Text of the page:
The Fresh Loaf

News & Information for Amateur Bakers and Artisan Bread Enthusiasts

Adjusting yeast quantity for overnight shaped refrigerator proof to avoid overproofing

  • Pin It
venkitac's picture
venkitac

Adjusting yeast quantity for overnight shaped refrigerator proof to avoid overproofing

Subject kinda said it: I've been trying to use a few recipes from The Bread Bible from Rose Beranbaum (actually, question applies to all bread recipes). Due to my schedule, really the only way I can make bread is by kneading and rising the day before, and refrigerate the shaped loaf (which I believe is good for flavor anyway) and then dechilling the loaf in the morning for 45 mins and then baking. Using the quantities of yeast supplied in recipes results in overproofing, so I'm wondering how much I should reduce the yeast in the recipes by. (I saw this pure awesome converstion chart for yeast that said "if you're proofing at temparature X, reduce yeast by Y" and so on, but I can't find it after an hour of searching). Help!

Just Loafin's picture
Just Loafin

I don't have a direct answer to your question, but I can tell you what works for me (and I'm in the same boat with you).


For commercial yeasted breads which rise very quickly, I do the first rise (the bulk) on the counter for about an hour to an hour and a half, depending on temperature. I punch down, cover and retire to the fridge overnight. The next morning, I allow it to come to a reasonable temperature to work with and shape the dough. After working with it to do the shaping, it is now fairly close to room temperature, so I allow the shape to final proof and into the oven with it. No yeast adjustment is necessary. The only thing you need to do is take a little time off of the bulk fermentation on the counter, if anything, maybe 15-30 mins less.


For sourdoughs, I usually do the bulk on the counter as well. I use small amounts of a firm starter to begin with, so the bulk fermentation is going to take a good 8 or more hours on the counter. I then shape. Why? Well, most of my sourdoughs are rather hydrated and require support during final proof, ie., a banneton or similar. I retire the banneton to the fridge at that point. Since plastic wrap will not stick to or seal my bannetons, I enclose them in oven bags. I remove from the fridge the next morning, throw them in a cold oven for about an hour, then to the counter for 1 to 3 more hours depending on temp, then turn out to my baking surface and into the oven. Whether or not I final on the counter right after bulk, or refrigerate the final, the yeast amount remains the same.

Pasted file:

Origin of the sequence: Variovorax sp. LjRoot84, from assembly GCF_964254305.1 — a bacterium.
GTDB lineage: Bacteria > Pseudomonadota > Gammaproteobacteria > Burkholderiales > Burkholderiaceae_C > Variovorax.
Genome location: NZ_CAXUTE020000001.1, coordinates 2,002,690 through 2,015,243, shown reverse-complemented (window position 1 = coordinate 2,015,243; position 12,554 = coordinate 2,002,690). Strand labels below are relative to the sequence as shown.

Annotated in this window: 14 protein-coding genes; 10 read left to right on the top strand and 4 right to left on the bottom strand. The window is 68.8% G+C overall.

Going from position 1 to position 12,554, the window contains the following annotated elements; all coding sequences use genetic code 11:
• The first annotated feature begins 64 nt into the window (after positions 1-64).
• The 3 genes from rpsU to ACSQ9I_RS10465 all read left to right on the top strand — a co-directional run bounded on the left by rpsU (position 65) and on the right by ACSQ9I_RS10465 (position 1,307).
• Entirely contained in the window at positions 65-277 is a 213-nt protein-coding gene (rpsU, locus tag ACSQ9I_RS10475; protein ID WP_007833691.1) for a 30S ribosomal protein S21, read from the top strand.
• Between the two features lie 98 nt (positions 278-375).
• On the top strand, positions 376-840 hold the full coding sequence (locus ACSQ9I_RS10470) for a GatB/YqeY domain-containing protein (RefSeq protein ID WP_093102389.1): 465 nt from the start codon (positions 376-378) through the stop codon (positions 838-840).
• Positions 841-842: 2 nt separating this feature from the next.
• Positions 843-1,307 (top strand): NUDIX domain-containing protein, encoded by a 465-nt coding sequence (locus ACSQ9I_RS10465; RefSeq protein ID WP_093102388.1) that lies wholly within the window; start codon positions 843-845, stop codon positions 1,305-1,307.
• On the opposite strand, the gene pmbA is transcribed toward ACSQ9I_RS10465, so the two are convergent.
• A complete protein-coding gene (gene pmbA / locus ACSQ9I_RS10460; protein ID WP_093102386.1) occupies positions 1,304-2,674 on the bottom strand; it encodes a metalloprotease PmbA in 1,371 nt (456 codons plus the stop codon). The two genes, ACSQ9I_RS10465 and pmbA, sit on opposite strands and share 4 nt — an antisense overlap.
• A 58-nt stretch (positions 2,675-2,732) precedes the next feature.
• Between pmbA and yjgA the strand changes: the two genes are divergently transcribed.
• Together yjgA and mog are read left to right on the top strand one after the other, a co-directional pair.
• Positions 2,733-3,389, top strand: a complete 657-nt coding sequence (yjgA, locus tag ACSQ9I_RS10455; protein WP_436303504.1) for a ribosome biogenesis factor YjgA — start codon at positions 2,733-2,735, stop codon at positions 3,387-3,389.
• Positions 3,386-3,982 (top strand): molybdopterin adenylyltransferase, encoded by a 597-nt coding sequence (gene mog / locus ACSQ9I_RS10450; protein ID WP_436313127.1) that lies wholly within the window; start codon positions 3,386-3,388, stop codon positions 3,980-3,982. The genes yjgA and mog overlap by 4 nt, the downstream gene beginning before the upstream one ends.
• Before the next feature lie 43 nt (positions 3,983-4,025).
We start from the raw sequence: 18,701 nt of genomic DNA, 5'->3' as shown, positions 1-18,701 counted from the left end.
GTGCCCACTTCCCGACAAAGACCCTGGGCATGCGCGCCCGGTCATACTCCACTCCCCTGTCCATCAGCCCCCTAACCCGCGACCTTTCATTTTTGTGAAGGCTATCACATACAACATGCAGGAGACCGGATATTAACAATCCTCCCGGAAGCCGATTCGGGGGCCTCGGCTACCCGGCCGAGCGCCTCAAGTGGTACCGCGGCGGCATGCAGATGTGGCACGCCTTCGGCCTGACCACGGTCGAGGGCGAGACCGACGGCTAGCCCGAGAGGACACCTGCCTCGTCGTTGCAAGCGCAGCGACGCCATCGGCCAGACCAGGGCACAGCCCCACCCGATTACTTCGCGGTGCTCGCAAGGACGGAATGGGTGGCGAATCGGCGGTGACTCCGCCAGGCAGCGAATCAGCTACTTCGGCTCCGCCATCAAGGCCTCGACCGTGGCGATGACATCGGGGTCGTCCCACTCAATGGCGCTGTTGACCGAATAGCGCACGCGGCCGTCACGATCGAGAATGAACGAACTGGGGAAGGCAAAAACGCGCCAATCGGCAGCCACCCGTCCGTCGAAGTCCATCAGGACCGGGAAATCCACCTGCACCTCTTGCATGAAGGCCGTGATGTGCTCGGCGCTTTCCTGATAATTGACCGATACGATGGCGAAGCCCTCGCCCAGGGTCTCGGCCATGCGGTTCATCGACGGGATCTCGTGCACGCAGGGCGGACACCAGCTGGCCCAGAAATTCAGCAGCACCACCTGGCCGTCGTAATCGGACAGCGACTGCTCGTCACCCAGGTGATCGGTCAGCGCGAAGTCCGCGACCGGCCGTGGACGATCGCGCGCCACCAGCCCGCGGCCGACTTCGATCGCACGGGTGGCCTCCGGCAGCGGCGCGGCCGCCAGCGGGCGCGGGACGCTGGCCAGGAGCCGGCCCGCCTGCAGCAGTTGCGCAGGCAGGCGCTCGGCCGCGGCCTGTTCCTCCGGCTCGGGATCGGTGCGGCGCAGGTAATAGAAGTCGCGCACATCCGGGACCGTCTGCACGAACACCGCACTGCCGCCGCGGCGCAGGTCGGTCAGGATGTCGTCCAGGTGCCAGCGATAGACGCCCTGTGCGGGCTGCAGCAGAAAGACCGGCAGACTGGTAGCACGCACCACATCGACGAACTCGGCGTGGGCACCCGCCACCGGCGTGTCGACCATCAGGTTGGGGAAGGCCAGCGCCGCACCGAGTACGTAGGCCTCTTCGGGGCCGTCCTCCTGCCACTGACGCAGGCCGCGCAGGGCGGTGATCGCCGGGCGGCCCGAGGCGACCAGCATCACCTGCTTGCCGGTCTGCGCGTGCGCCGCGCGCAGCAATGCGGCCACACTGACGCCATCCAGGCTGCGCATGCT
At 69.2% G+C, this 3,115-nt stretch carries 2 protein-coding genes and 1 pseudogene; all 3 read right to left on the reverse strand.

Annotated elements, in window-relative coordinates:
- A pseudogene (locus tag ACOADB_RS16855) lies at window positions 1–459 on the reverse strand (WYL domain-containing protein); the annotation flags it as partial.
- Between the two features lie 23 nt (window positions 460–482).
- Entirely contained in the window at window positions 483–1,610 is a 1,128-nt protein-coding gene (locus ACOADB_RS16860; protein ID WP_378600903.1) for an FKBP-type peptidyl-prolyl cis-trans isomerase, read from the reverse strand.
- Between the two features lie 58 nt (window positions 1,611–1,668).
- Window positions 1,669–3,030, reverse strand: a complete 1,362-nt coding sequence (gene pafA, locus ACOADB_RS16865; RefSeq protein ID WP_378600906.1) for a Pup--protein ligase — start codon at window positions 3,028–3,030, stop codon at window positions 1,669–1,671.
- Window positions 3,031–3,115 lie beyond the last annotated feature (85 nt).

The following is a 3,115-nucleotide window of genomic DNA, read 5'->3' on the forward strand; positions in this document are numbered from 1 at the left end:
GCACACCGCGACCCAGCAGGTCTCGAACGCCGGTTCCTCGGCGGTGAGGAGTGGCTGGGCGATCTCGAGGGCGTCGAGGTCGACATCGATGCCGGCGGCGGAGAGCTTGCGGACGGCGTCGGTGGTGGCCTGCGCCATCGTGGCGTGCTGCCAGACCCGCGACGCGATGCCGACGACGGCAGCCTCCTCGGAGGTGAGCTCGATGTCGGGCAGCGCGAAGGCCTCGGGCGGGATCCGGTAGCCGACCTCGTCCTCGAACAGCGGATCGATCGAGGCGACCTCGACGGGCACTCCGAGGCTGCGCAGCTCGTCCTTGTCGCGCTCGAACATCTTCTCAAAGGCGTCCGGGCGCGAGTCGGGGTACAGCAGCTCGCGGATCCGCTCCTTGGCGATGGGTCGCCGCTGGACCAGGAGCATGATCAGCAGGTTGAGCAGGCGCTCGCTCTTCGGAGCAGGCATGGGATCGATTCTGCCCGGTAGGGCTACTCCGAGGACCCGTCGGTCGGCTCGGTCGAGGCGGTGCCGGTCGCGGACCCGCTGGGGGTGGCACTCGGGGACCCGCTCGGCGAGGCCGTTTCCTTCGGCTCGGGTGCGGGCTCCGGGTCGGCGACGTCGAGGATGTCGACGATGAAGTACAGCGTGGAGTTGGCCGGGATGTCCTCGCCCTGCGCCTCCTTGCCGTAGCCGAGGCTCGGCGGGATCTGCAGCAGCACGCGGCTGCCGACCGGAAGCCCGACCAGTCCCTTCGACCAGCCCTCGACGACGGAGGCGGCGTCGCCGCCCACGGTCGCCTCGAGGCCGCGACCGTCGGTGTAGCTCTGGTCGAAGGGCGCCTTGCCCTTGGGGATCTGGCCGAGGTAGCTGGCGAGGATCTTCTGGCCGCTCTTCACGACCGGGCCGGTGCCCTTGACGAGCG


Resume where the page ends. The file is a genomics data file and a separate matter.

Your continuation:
Expect a few surprises, if not flat out failures, while you experiment with your most trusted recipes. It's all part of it... : )


- Keith

gcook17's picture
gcook17

In his book, Advanced Bread and Pastry, Michel Suas gives the following amounts of yeast to put in poolish for the desired fermentation time (of the poolish).  They are just meant to be starting points.  Also, I realize you're asking about amount of yeast in the final dough, but maybe this will give an idea of where to begin experimenting.  Percentages are weight of yeast as percentage of flour weight.


3 hours: 1.5%; 7-8 hours: 0.7%; 12-15 hours: 0.1%.  He says these guidelines are for starting water temp of 60 and room temp of 80-85 but I find 0.1% works well for me overnight (12-15 hrs.) when temps range from 60-70.


----------------------


For refrigerating overnight maybe Reinhart's Sicilian bread gives a good indication.  He has about 0.75% instant yeast in the total dough and tells the baker to refrigerate overnight.  This formula has worked well for me.  I don't know if the prefermented dough it contains makes it ferment faster in the fridge...??

Neil C's picture
Neil C

gcook17


Thanks for the reference to Suas' guideline for Poolish.


I've been using 0.2% yeast based on Hamelman's Poolish Baguette recipe, but retard at between 56 to 59 degrees which takes between 15 to 18 hours to mature. 


After reading your reference to Suas, I reread Advanced Bread and Pastry (pg. 85) and lowered my poolish Instant Yeast amount to a a heaping 'smidge' (1/32 tsp) with far better results. 


My wife Lyda and I originally intended to attend the Suas' SFBI two day Introduction to Baguettes workshop starting today, but had to reschedule for February 6th and 7th. 


Again, thanks for the reference to Suas' yeast reductions,



Neil in Denver Co


 

cafe-moi's picture
cafe-moi

 I've been using the "yeast and time" formula that was mentioned TFL post at the link below and then picked up by the Year in Bread folks (second link). 


I mix my dough in the evening with the yeast adjusted for a 12 hour bulk fermentation. For our weekly wholemeal bread, it works out to ~1/8 tsp of yeast to ~500 gms of flour. I deflate and shape the dough when I get up in the morning.  It's usually finished proofing by the time I wash up and finish breakfast. 


I usually bake hearth shaped boules in a clay baker or cast iron pan at the higher temperatures, so the baking time is shorter than with sandwich loaves.  The loaf cools while I'm at work, ready for slicing at dinnertime.


 


original amount of yeast X corrent frementation time          amount of yeast
---------------------------------------------------       =
New Fermantation Tims                                               for new fermantation time


http://www.thefreshloaf.com/node/10876/long-slow-bulk-fermentationplease-critique-recipe#comment-58448


http://ayearinbread.earthandhearth.com/2009/02/math-is-not-hard-adjusting-yeast-for.html


 

venkitac's picture
venkitac

Thanks, everyone!